Modern Foggia has grown from the village to which the inhabitants of Arpi moved after their city was destroyed by the Saracens in the XI century.
The period of greatest splendour of the city was during the rule of the Swabian Frederick II, who build an Imperial Palace confirming the city as the centre of strategic importance of the Tavogliere.
The city was frequently sacked and in 1528 it was devastated by the French during the Franco-Spanish war. In 1731 it was also razed to the ground by an earthquake. It was eventually rebuilt by the Bourbons. Now days Foggia is a modern city with flowering commerce, industry and craft.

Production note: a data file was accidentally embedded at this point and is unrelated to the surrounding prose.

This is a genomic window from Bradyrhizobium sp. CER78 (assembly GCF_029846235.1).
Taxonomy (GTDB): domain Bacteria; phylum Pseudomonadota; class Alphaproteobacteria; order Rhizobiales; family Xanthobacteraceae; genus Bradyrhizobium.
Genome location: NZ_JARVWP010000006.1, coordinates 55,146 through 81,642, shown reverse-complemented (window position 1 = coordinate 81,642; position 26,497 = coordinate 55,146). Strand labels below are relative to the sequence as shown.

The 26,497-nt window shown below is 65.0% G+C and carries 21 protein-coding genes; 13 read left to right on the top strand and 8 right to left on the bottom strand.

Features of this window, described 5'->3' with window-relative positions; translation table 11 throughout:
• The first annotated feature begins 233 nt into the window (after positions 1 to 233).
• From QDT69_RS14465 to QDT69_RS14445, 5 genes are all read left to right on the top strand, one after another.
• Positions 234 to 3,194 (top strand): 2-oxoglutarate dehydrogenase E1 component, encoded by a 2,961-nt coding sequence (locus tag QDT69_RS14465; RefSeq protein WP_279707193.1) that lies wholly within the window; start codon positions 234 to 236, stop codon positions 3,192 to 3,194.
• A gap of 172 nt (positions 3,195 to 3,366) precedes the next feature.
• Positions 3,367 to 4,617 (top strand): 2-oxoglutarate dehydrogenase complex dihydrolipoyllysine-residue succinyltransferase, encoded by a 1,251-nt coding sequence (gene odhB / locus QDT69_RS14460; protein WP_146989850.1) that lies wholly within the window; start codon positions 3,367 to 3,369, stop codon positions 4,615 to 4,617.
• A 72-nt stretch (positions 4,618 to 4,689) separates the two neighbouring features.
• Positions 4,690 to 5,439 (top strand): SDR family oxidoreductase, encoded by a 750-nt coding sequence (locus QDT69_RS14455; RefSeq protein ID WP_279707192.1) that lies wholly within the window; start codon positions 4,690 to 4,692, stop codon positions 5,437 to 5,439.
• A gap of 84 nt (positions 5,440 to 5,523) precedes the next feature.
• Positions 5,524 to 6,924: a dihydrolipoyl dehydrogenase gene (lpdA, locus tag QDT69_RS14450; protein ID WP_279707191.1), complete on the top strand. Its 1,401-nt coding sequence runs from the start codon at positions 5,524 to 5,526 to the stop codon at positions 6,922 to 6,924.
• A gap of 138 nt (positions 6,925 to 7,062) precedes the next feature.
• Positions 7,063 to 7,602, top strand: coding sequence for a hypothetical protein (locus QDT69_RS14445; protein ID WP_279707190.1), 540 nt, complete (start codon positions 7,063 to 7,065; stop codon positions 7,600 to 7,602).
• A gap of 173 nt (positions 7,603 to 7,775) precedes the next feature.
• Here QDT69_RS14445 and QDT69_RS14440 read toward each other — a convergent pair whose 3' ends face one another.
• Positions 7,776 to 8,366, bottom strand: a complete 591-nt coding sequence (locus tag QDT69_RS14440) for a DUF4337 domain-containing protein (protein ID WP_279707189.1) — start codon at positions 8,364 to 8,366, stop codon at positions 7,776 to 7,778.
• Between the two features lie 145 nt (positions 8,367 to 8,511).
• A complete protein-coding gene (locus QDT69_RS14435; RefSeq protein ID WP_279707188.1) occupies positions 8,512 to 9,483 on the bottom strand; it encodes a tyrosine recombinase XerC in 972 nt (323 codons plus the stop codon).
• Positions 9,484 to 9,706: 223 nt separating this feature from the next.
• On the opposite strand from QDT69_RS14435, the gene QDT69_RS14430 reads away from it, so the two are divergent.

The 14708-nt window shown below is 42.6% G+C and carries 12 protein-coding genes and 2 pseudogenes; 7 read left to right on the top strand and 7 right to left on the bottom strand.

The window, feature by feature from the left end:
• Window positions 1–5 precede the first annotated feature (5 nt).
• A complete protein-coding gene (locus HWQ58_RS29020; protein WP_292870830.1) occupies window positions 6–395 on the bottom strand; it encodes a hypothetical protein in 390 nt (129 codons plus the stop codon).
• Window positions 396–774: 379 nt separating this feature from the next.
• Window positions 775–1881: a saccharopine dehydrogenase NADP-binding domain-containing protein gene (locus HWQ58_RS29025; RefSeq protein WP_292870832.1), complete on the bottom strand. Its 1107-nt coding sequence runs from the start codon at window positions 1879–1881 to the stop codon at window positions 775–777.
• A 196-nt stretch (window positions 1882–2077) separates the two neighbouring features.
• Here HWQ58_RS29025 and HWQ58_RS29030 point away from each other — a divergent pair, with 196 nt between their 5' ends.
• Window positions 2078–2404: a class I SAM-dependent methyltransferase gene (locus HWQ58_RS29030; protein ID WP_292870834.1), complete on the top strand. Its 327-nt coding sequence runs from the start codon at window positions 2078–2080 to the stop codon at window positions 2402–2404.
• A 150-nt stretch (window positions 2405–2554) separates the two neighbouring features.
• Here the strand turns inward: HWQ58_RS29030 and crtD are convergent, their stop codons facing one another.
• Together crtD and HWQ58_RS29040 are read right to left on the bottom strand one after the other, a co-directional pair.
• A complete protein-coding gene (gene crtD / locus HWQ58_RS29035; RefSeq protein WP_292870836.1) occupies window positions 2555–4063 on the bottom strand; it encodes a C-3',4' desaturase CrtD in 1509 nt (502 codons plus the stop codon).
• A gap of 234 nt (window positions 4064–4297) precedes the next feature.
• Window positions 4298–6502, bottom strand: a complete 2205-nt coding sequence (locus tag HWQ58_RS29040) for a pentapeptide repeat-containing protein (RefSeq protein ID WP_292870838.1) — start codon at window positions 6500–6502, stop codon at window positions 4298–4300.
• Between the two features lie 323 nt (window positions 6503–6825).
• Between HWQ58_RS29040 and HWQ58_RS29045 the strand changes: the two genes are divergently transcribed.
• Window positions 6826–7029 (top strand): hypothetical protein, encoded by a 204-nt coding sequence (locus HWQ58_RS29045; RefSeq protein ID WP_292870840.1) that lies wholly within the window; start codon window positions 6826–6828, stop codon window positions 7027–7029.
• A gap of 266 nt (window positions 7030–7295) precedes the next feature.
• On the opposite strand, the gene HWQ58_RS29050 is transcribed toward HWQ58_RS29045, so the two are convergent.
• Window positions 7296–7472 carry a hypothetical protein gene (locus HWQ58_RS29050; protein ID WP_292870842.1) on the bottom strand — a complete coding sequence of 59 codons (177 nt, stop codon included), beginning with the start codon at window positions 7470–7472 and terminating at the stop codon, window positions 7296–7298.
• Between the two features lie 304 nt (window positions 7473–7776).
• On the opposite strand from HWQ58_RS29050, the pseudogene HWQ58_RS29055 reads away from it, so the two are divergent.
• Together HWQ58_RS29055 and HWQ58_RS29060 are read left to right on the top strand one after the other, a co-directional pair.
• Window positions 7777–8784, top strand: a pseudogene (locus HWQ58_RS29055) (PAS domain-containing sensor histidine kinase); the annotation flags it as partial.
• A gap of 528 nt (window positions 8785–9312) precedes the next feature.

This is a fine example of Romanesque architecture with Baroque touches. It was founded by William II and completely rebuilt after the 1731 earthquake. Of the original Romanesque structure only the lower section has survived. Inside there is a Byzantine icon which, according to legend, was discovered by shepherds in a mere over which danced three burning flames, now the symbol of the city.
Foggia is rich in Baroque architecture with beautiful Baroque style palaces such as the Palazzo della Rosa and Palazzo della Dogana. Also the Church of the Calvario and the Church of San Giovanni, built in 1626.
It was founded, according to the legend, by Diomedes in 362 B.C. It was an ally of Rome in the war against the Samnites, occupied by Hannibal and reconquered by the Romans. Various structures of Hellenistic-Roman origin have been brought to light. In the necropolis of Arpi a number of tombs have been found in the shape of graves or small grottoes, containing Apulian vases ornamented with red figures.